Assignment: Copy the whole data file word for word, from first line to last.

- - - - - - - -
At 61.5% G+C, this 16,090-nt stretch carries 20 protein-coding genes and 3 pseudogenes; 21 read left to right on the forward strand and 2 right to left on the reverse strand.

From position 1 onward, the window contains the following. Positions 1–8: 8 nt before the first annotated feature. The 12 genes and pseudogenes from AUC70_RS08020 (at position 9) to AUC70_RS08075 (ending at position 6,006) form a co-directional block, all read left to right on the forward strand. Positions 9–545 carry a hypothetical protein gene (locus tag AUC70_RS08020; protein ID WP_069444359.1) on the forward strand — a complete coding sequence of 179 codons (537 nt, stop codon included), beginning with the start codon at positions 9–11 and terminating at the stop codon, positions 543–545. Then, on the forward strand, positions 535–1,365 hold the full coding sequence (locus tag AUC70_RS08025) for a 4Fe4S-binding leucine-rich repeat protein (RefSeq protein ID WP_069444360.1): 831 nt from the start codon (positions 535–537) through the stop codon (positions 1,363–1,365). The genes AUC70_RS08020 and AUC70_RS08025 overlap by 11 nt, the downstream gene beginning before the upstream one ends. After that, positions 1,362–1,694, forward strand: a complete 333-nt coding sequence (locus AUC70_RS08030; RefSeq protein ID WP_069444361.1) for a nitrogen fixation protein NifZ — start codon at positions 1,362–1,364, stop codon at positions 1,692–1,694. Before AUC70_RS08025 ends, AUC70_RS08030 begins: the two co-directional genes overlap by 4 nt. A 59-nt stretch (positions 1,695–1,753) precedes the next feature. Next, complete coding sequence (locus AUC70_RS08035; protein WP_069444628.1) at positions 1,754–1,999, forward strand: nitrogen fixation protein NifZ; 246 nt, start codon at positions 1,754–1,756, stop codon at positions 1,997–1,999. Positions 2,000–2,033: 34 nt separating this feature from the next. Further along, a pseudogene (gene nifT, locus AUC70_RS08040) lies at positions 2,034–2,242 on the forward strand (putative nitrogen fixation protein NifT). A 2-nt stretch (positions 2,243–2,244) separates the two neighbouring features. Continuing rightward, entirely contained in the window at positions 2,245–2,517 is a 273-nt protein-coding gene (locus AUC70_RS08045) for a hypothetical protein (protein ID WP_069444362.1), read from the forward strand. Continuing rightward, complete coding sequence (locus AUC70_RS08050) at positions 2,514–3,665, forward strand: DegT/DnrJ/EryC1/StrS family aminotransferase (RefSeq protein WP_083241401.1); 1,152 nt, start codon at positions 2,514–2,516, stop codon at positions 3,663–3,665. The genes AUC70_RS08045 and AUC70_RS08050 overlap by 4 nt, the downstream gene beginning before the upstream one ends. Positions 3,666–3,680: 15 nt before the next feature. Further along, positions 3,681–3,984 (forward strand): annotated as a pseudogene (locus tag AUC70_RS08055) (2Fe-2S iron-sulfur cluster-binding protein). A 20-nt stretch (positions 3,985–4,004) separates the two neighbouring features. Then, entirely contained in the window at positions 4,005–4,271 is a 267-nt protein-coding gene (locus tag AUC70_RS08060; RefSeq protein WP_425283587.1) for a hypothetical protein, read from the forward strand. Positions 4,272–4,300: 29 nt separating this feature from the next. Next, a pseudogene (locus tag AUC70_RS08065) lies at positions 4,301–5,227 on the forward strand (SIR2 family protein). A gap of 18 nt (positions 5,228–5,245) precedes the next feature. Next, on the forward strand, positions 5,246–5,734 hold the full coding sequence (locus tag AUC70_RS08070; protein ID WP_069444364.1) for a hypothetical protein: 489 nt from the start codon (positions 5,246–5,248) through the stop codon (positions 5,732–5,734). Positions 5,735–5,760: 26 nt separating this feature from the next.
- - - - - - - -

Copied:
At 61.5% G+C, this 16,090-nt stretch carries 20 protein-coding genes and 3 pseudogenes; 21 read left to right on the forward strand and 2 right to left on the reverse strand.

From position 1 onward, the window contains the following. Positions 1–8: 8 nt before the first annotated feature. The 12 genes and pseudogenes from AUC70_RS08020 (at position 9) to AUC70_RS08075 (ending at position 6,006) form a co-directional block, all read left to right on the forward strand. Positions 9–545 carry a hypothetical protein gene (locus tag AUC70_RS08020; protein ID WP_069444359.1) on the forward strand — a complete coding sequence of 179 codons (537 nt, stop codon included), beginning with the start codon at positions 9–11 and terminating at the stop codon, positions 543–545. Then, on the forward strand, positions 535–1,365 hold the full coding sequence (locus tag AUC70_RS08025) for a 4Fe4S-binding leucine-rich repeat protein (RefSeq protein ID WP_069444360.1): 831 nt from the start codon (positions 535–537) through the stop codon (positions 1,363–1,365). The genes AUC70_RS08020 and AUC70_RS08025 overlap by 11 nt, the downstream gene beginning before the upstream one ends. After that, positions 1,362–1,694, forward strand: a complete 333-nt coding sequence (locus AUC70_RS08030; RefSeq protein ID WP_069444361.1) for a nitrogen fixation protein NifZ — start codon at positions 1,362–1,364, stop codon at positions 1,692–1,694. Before AUC70_RS08025 ends, AUC70_RS08030 begins: the two co-directional genes overlap by 4 nt. A 59-nt stretch (positions 1,695–1,753) precedes the next feature. Next, complete coding sequence (locus AUC70_RS08035; protein WP_069444628.1) at positions 1,754–1,999, forward strand: nitrogen fixation protein NifZ; 246 nt, start codon at positions 1,754–1,756, stop codon at positions 1,997–1,999. Positions 2,000–2,033: 34 nt separating this feature from the next. Further along, a pseudogene (gene nifT, locus AUC70_RS08040) lies at positions 2,034–2,242 on the forward strand (putative nitrogen fixation protein NifT). A 2-nt stretch (positions 2,243–2,244) separates the two neighbouring features. Continuing rightward, entirely contained in the window at positions 2,245–2,517 is a 273-nt protein-coding gene (locus AUC70_RS08045) for a hypothetical protein (protein ID WP_069444362.1), read from the forward strand. Continuing rightward, complete coding sequence (locus AUC70_RS08050) at positions 2,514–3,665, forward strand: DegT/DnrJ/EryC1/StrS family aminotransferase (RefSeq protein WP_083241401.1); 1,152 nt, start codon at positions 2,514–2,516, stop codon at positions 3,663–3,665. The genes AUC70_RS08045 and AUC70_RS08050 overlap by 4 nt, the downstream gene beginning before the upstream one ends. Positions 3,666–3,680: 15 nt before the next feature. Further along, positions 3,681–3,984 (forward strand): annotated as a pseudogene (locus tag AUC70_RS08055) (2Fe-2S iron-sulfur cluster-binding protein). A 20-nt stretch (positions 3,985–4,004) separates the two neighbouring features. Then, entirely contained in the window at positions 4,005–4,271 is a 267-nt protein-coding gene (locus tag AUC70_RS08060; RefSeq protein WP_425283587.1) for a hypothetical protein, read from the forward strand. Positions 4,272–4,300: 29 nt separating this feature from the next. Next, a pseudogene (locus tag AUC70_RS08065) lies at positions 4,301–5,227 on the forward strand (SIR2 family protein). A gap of 18 nt (positions 5,228–5,245) precedes the next feature. Next, on the forward strand, positions 5,246–5,734 hold the full coding sequence (locus tag AUC70_RS08070; protein ID WP_069444364.1) for a hypothetical protein: 489 nt from the start codon (positions 5,246–5,248) through the stop codon (positions 5,732–5,734). Positions 5,735–5,760: 26 nt separating this feature from the next.